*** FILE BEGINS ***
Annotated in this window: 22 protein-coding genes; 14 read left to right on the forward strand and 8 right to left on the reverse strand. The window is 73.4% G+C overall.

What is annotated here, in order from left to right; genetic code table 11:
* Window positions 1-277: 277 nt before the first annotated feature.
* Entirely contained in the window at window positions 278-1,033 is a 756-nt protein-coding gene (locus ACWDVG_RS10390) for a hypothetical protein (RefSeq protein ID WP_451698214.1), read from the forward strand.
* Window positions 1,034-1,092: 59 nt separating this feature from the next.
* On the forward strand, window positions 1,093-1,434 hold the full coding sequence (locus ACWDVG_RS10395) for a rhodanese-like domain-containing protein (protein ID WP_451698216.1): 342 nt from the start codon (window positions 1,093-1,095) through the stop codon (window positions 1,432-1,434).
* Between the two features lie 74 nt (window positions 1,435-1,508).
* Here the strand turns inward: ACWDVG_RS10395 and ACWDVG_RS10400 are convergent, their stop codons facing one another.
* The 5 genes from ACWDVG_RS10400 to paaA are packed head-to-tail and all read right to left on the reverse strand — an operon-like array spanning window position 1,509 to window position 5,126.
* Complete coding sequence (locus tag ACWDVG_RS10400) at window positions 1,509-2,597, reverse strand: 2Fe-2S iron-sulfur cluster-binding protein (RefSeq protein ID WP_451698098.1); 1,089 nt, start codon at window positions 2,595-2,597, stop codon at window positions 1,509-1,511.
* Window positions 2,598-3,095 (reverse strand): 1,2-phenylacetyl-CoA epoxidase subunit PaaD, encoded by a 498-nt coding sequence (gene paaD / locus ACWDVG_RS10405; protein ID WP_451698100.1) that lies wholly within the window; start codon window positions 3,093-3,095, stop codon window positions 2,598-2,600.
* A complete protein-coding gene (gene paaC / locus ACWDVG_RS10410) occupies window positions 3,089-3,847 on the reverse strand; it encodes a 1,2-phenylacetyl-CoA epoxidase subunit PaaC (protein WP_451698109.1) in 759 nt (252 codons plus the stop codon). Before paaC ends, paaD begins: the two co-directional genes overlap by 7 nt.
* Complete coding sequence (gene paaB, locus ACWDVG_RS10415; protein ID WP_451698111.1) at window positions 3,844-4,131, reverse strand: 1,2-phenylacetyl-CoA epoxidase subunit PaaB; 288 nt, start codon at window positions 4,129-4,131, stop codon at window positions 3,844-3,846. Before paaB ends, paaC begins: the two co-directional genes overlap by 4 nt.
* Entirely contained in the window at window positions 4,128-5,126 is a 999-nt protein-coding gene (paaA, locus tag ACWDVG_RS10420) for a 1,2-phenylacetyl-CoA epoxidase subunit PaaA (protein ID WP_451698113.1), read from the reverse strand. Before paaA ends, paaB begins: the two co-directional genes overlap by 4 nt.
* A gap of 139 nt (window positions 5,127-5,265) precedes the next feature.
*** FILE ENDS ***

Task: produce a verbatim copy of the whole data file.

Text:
Annotated in this window: 22 protein-coding genes; 14 read left to right on the forward strand and 8 right to left on the reverse strand. The window is 73.4% G+C overall.

What is annotated here, in order from left to right; genetic code table 11:
* Window positions 1-277: 277 nt before the first annotated feature.
* Entirely contained in the window at window positions 278-1,033 is a 756-nt protein-coding gene (locus ACWDVG_RS10390) for a hypothetical protein (RefSeq protein ID WP_451698214.1), read from the forward strand.
* Window positions 1,034-1,092: 59 nt separating this feature from the next.
* On the forward strand, window positions 1,093-1,434 hold the full coding sequence (locus ACWDVG_RS10395) for a rhodanese-like domain-containing protein (protein ID WP_451698216.1): 342 nt from the start codon (window positions 1,093-1,095) through the stop codon (window positions 1,432-1,434).
* Between the two features lie 74 nt (window positions 1,435-1,508).
* Here the strand turns inward: ACWDVG_RS10395 and ACWDVG_RS10400 are convergent, their stop codons facing one another.
* The 5 genes from ACWDVG_RS10400 to paaA are packed head-to-tail and all read right to left on the reverse strand — an operon-like array spanning window position 1,509 to window position 5,126.
* Complete coding sequence (locus tag ACWDVG_RS10400) at window positions 1,509-2,597, reverse strand: 2Fe-2S iron-sulfur cluster-binding protein (RefSeq protein ID WP_451698098.1); 1,089 nt, start codon at window positions 2,595-2,597, stop codon at window positions 1,509-1,511.
* Window positions 2,598-3,095 (reverse strand): 1,2-phenylacetyl-CoA epoxidase subunit PaaD, encoded by a 498-nt coding sequence (gene paaD / locus ACWDVG_RS10405; protein ID WP_451698100.1) that lies wholly within the window; start codon window positions 3,093-3,095, stop codon window positions 2,598-2,600.
* A complete protein-coding gene (gene paaC / locus ACWDVG_RS10410) occupies window positions 3,089-3,847 on the reverse strand; it encodes a 1,2-phenylacetyl-CoA epoxidase subunit PaaC (protein WP_451698109.1) in 759 nt (252 codons plus the stop codon). Before paaC ends, paaD begins: the two co-directional genes overlap by 7 nt.
* Complete coding sequence (gene paaB, locus ACWDVG_RS10415; protein ID WP_451698111.1) at window positions 3,844-4,131, reverse strand: 1,2-phenylacetyl-CoA epoxidase subunit PaaB; 288 nt, start codon at window positions 4,129-4,131, stop codon at window positions 3,844-3,846. Before paaB ends, paaC begins: the two co-directional genes overlap by 4 nt.
* Entirely contained in the window at window positions 4,128-5,126 is a 999-nt protein-coding gene (paaA, locus tag ACWDVG_RS10420) for a 1,2-phenylacetyl-CoA epoxidase subunit PaaA (protein ID WP_451698113.1), read from the reverse strand. Before paaA ends, paaB begins: the two co-directional genes overlap by 4 nt.
* A gap of 139 nt (window positions 5,127-5,265) precedes the next feature.